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Federer: ‘My 20 Years On Tour Went Too Fast’

On paper, Roger Federer’s 6-3, 6-1, 7-6(8) win against #NextGenATP Norwegian Casper Ruud to reach the fourth round at Roland Garros was nothing out of the ordinary. But for the 37-year-old Federer, who shows no signs of slowing down anytime soon, it was a trip down memory lane.

When the Swiss first competed in the Roland Garros main draw, Ruud, now 20, was just five months old.

“I feel that my 20 years on the Tour went too fast almost,” Federer said. “I like to think about Florence in ’98 or the juniors before, because I had a lot of pleasure. When you play against people like Casper Ruud, you ask, ‘How was it at the time?’ When I started on the Tour he was hardly born.”

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In fact, Federer admitted before facing the 20-year-old that he actually knew more about the Norwegian’s father, former World No. 39 Christian Ruud, than he did about Casper. Christian reached the third round at 1999 Roland Garros, which was Federer’s first major main draw.

“Many people have memories which count a lot for your life, for your daily life, especially when you see an old pal talking about what you lived in the past and you think about what’s coming up with him or with your family for the future,” said Federer, who is competing at the clay-court Grand Slam for the first time since 2015. “But I guess it’s mainly due to the fact that I didn’t come here for many years. I started here about 20 years ago. It’s probably due to Casper Ruud.”

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Federer’s two-hour, 11-minute victory against the younger Ruud came in his 400th Grand Slam match. The 20-time major champion is now 345-55 at the majors. Nobody else has won 300 matches at the Slams in the Open Era.

“It’s true I played many matches in Grand Slam tournaments, and it’s even more pleasant to do this in Roland Garros, because I have a lot of records, milestones from Wimbledon or the US Open. But doing anything at Roland [Garros] is very special, because I played a lot here. It was my first Grand Slam where I was in the main draw,” Federer said. “It’s the closest one to Basel, and this counts, as well. 400 is still a lot, eh? Because I played many matches. My 1,000th [tour-level] victory touched me a lot, moved me.”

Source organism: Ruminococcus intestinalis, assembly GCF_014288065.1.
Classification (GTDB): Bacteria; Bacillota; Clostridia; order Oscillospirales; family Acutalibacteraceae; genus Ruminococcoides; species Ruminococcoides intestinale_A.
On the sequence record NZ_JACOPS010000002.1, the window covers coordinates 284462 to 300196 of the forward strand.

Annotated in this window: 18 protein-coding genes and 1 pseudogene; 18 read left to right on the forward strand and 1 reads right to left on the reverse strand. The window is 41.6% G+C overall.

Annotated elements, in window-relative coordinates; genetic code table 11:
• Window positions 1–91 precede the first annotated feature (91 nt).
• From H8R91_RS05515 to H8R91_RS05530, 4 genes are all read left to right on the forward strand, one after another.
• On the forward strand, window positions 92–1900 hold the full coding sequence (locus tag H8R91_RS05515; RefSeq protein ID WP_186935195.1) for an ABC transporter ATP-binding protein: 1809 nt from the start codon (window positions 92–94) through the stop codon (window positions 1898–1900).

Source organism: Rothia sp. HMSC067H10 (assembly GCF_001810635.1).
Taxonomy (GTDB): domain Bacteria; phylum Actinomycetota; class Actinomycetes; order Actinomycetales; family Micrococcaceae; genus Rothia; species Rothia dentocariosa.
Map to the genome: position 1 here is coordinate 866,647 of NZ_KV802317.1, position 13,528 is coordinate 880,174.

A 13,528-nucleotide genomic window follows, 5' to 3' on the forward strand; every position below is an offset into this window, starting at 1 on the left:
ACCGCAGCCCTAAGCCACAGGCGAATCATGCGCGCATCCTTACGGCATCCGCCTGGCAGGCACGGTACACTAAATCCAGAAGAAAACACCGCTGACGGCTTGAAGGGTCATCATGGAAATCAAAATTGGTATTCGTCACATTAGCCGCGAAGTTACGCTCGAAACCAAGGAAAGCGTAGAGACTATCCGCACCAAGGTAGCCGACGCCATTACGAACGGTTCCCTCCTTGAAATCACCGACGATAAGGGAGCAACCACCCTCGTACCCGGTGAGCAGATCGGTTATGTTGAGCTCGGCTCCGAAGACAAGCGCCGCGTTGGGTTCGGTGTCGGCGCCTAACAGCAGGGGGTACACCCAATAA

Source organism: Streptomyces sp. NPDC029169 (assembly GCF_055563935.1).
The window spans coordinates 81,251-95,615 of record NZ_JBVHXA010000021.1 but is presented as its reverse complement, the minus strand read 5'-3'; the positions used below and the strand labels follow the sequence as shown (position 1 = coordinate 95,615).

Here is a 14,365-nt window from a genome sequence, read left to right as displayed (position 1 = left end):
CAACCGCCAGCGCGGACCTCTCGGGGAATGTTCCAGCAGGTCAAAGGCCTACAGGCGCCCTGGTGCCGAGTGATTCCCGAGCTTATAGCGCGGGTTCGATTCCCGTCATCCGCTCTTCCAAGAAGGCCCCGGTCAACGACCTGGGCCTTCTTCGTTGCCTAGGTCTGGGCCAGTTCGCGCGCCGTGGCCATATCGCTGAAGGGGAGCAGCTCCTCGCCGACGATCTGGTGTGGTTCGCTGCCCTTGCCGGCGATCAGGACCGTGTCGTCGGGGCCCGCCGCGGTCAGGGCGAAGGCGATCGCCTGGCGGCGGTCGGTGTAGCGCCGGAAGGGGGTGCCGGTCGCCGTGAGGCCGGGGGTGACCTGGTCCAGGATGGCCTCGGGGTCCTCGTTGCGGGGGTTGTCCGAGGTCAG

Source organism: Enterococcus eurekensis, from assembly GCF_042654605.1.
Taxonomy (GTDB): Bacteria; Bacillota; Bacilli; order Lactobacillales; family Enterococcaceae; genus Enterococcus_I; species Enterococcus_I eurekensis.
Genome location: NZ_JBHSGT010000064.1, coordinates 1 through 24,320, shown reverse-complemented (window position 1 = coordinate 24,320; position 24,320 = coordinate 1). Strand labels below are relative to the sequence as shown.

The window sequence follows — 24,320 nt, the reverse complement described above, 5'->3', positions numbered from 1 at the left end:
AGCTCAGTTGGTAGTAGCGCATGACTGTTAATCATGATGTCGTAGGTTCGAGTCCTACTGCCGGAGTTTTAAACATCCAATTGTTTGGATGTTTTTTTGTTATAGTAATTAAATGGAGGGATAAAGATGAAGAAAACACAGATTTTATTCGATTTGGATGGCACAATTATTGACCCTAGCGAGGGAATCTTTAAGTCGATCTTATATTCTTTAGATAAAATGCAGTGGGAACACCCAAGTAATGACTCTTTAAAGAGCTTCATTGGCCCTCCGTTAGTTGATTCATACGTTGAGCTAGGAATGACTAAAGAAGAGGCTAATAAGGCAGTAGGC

<img alt="Roger Federer makes the fourth round at Roland Garros on Friday” width=”100%” src=””>

Federer is now 7-1 since his return to clay at the Mutua Madrid Open. The third seed had not played on the surface since the 2016 Internazionali BNL d’Italia. And he has not dropped a set through three matches at Roland Garros, losing serve just twice.

“I’m very happy. A few months ago I didn’t know what to expect with anything, really. At this point, now I know where my level is at. I still don’t know exactly where my absolute best is, but I feel like it could be there. Maybe not. I’m happy to find out,” Federer said. “I’m happy I’m putting myself in a position like this in a fourth round of the French Open after not having played [here for] so many years here. I think for me the first goal has been reached by getting this deep into the tournament, and knowing where the game is at, knowing where the fitness is, the mind.”

Federer will try to reach the quarter-finals here for the 11th time in his past 12 appearances (since 2005) when he faces Argentine Leonardo Mayer, against whom he holds a 3-0 FedEx ATP Head2Head series lead.

“I’m very pleased how I’m feeling and how I’m playing, and still trying to stay true to playing freely and with nothing to lose, even though I know I will be the favourite in the next game,” Federer said. “But regardless, I’m going to try to play as free as I can.”

EltasZone Sportswriters, Sports Analysts, Opinion columnists, editorials and op-eds. Analysis from The Zone Team
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